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Is Mike Anderson's Departure Good News for Iowa State?

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In the ongoing will-he-or-won't-he-I-guess-he's-actually-leaving-now saga of Mike Anderson, Missouri and Arkansas, there's been a certain amount of comfort for Cyclone fans knowing it is now happening to someone else. Iowa State is finally looking forward to a summer of stability with no major coaching turnover or roster shakeups from the major programs. But should Cyclone fans be happy about Mike Anderson leaving the Big 12?

It's no secret that Anderson has helped bring the Tigers back to some semblance of relevance in major college basketball. It was no small feat to drag that program into the mud, but Quin Snyder did it. Anderson brought his own version of 40 Minutes of Hell up from UAB and installed a system that was tough for other teams to play ball against unless they had the talent or had some mastery of the up tempo system. While Anderson wasn't unbeatable for the Cyclones, the up tempo pace did give Iowa State problems, especially in Columbia. This year, Iowa State suffered badly in Mizzou Arena, because we were trying to essentially run with the Tigers - something they were a lot better at. 

At this stage in Cyclone basketball, any upheaval in the Big 12 is a potential place for wins. Teams like Kansas and Texas will always succeed, and A&M will be a tough out, but there will be more room to throw elbows in the middle. Aside from the aforementioned three schools, Iowa State, Kansas State, Mizzou, Baylor, Oklahoma, Oklahoma State and Texas Tech will all have the chance to fight up to the top half of the conference. Each squad is facing its share of issues. Kansas State loses one of the best players in school history. The Tigers are now coachless. I'm not convinced Scott Drew can ever win in Ames, not to mention coach out of a wet paper bag. Oklahoma still has no coach. The Cowboys are consistent if not stagnant, and who knows how long it will take Billy Clyde Gillispie to get his crap together in Lubbock.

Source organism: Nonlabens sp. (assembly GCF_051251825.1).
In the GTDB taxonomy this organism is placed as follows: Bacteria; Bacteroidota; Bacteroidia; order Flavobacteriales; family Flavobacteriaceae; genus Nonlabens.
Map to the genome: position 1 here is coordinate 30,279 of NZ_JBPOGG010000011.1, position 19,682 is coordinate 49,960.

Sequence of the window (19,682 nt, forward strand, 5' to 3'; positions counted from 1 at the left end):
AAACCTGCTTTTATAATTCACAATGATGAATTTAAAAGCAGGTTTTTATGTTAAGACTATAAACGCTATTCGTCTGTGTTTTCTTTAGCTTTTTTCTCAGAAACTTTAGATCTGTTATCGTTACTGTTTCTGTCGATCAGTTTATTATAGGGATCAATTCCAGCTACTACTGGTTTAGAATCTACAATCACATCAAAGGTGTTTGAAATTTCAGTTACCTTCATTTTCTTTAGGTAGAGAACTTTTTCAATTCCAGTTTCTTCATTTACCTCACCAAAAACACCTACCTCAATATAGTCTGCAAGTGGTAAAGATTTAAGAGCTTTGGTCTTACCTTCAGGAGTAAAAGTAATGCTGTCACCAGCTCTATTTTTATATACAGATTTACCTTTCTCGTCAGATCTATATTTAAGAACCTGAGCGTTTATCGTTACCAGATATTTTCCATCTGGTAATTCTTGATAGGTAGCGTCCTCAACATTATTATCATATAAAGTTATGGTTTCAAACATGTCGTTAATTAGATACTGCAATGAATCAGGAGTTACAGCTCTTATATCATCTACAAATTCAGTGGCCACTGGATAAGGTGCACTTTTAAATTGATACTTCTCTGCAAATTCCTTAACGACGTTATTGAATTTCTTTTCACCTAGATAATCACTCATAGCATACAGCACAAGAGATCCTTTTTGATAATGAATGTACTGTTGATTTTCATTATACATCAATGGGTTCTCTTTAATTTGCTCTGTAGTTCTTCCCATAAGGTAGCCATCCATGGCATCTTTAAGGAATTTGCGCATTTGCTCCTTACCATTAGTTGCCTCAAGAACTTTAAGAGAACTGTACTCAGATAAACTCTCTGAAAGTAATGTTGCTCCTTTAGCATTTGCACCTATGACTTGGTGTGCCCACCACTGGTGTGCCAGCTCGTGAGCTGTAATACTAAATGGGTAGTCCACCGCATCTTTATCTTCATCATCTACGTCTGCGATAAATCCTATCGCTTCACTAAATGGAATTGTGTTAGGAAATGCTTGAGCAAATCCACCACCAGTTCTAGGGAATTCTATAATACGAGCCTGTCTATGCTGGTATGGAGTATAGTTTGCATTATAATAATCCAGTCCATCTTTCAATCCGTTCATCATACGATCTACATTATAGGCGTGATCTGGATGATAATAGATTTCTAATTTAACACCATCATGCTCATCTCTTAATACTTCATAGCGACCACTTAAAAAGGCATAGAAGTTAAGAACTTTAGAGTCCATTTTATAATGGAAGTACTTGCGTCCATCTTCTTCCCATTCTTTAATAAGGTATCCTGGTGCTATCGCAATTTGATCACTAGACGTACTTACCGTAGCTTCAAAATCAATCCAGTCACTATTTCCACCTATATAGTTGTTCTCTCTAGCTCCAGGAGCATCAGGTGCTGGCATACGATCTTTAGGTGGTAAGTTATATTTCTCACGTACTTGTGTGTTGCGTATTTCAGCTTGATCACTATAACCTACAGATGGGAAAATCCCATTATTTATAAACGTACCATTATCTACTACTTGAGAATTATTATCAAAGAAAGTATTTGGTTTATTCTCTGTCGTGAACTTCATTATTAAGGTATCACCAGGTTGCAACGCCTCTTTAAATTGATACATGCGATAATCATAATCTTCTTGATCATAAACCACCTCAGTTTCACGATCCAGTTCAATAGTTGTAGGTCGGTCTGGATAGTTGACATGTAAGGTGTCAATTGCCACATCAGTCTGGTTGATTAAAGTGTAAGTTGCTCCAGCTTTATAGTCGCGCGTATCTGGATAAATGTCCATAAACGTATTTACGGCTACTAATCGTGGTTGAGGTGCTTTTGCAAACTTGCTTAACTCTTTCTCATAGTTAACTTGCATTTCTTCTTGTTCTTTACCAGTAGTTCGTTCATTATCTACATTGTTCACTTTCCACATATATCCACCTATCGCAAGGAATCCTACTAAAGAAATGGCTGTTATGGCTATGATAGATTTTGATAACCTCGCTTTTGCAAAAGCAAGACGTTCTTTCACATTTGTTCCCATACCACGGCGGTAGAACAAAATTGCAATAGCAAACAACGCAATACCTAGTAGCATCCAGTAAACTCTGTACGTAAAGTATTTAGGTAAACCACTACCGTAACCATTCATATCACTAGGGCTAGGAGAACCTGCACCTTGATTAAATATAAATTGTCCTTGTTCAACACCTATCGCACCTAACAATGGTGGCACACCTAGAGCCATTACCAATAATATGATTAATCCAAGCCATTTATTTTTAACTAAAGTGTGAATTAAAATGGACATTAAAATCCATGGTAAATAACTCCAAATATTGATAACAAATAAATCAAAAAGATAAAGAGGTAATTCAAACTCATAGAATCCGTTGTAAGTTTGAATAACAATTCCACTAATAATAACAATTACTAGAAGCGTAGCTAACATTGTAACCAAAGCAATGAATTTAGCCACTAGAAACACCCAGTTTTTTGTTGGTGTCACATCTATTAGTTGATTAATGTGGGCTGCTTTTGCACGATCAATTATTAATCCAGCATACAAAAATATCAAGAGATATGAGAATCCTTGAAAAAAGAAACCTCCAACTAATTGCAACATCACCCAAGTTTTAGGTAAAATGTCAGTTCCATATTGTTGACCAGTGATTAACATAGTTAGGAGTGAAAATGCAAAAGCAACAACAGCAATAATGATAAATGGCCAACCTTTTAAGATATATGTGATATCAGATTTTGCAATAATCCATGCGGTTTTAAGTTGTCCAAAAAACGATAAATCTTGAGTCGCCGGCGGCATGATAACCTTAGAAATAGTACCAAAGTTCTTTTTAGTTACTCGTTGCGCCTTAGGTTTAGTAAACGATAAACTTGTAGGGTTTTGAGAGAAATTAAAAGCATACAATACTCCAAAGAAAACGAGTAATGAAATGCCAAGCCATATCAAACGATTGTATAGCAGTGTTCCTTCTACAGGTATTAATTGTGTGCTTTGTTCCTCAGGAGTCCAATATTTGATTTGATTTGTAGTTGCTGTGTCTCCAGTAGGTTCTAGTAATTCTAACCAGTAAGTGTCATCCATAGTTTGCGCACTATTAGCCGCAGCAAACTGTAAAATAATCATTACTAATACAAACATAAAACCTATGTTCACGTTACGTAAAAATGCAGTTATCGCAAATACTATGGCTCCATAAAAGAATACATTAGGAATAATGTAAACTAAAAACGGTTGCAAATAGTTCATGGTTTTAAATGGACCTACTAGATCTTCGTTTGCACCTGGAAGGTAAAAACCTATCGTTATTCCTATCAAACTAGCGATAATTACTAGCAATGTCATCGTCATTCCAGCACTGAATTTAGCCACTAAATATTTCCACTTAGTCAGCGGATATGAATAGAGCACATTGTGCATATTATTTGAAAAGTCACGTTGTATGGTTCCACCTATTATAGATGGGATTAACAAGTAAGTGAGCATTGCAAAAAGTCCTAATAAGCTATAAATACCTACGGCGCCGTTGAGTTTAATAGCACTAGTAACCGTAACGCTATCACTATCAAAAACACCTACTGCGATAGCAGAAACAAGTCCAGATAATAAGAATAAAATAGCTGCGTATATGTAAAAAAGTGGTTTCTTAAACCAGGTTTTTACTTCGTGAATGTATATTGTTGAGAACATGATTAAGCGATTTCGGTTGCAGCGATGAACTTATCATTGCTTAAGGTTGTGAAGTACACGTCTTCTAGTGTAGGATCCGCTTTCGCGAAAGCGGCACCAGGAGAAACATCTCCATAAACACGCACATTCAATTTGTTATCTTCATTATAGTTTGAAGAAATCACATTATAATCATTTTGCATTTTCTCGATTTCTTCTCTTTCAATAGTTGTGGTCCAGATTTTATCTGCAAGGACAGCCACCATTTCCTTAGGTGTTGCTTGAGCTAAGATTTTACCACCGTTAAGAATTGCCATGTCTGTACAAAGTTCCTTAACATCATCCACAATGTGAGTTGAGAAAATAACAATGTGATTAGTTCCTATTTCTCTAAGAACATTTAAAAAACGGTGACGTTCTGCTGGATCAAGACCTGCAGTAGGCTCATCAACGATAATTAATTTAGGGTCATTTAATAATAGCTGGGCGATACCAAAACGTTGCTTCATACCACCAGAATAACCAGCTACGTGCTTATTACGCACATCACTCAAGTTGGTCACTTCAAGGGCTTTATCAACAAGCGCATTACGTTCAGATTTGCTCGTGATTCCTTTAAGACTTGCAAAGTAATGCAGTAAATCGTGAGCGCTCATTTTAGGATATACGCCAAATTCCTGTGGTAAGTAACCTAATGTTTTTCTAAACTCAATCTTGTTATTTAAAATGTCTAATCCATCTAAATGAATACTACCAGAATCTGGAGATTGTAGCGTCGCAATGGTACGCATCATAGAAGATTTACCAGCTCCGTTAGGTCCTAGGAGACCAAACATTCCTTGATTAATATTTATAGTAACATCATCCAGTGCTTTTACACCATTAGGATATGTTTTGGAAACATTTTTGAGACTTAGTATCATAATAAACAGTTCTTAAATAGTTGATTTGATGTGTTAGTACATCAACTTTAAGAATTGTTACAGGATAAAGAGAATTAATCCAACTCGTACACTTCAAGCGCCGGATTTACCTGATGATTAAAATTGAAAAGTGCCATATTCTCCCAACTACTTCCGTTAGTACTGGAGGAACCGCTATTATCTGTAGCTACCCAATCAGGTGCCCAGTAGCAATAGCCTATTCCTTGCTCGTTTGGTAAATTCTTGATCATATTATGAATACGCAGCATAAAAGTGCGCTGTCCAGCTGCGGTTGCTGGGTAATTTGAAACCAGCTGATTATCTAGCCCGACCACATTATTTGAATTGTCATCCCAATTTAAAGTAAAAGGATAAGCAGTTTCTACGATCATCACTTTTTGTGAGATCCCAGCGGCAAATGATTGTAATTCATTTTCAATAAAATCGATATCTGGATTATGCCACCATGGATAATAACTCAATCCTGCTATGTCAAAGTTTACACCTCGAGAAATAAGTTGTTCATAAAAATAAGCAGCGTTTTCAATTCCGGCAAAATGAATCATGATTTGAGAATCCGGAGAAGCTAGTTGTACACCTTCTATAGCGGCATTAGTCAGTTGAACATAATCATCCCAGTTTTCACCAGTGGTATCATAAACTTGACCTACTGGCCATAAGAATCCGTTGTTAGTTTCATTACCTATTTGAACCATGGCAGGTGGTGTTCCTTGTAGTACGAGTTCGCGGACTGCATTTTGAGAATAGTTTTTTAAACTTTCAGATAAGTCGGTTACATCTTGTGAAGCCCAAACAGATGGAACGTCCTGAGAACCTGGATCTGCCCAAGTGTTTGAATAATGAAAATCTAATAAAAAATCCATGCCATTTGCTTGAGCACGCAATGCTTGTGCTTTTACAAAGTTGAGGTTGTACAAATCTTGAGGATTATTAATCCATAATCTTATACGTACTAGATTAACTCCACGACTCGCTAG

Anderson's departure for Arkansas leaves another little bit of upheaval. If Mizzou goes though a major style change, and they very well might, the adjustment period could go throughout the season. In contrast, Iowa State is only losing one reserve and bringing in one of the top recruiting+transfer classes in the nation. The 2011-12 campaign is important, in that Iowa State can reposition themselves as a top team in the Big 12. Sure, there is concern that any new coach that the Tigers bring in could be better, but chances are that Mizzou will struggle in the short term - and that means another opportunity for the Mayor and the Clones to strike while the iron is hot.